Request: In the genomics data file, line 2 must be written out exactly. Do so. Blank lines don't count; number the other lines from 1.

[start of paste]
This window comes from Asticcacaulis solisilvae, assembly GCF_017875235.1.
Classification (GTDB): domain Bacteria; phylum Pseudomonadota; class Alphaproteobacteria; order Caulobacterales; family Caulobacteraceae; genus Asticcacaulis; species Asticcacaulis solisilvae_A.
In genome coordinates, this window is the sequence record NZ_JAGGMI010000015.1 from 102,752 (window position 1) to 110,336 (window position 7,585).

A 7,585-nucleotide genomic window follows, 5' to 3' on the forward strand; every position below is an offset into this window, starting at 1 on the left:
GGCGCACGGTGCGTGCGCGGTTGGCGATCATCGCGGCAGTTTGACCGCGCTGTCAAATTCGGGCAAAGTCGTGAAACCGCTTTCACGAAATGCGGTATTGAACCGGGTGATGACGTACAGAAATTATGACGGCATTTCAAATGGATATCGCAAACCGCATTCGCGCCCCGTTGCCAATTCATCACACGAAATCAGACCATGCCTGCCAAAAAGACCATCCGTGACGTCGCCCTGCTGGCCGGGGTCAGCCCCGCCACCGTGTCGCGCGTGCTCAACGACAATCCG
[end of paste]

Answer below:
Classification (GTDB): domain Bacteria; phylum Pseudomonadota; class Alphaproteobacteria; order Caulobacterales; family Caulobacteraceae; genus Asticcacaulis; species Asticcacaulis solisilvae_A.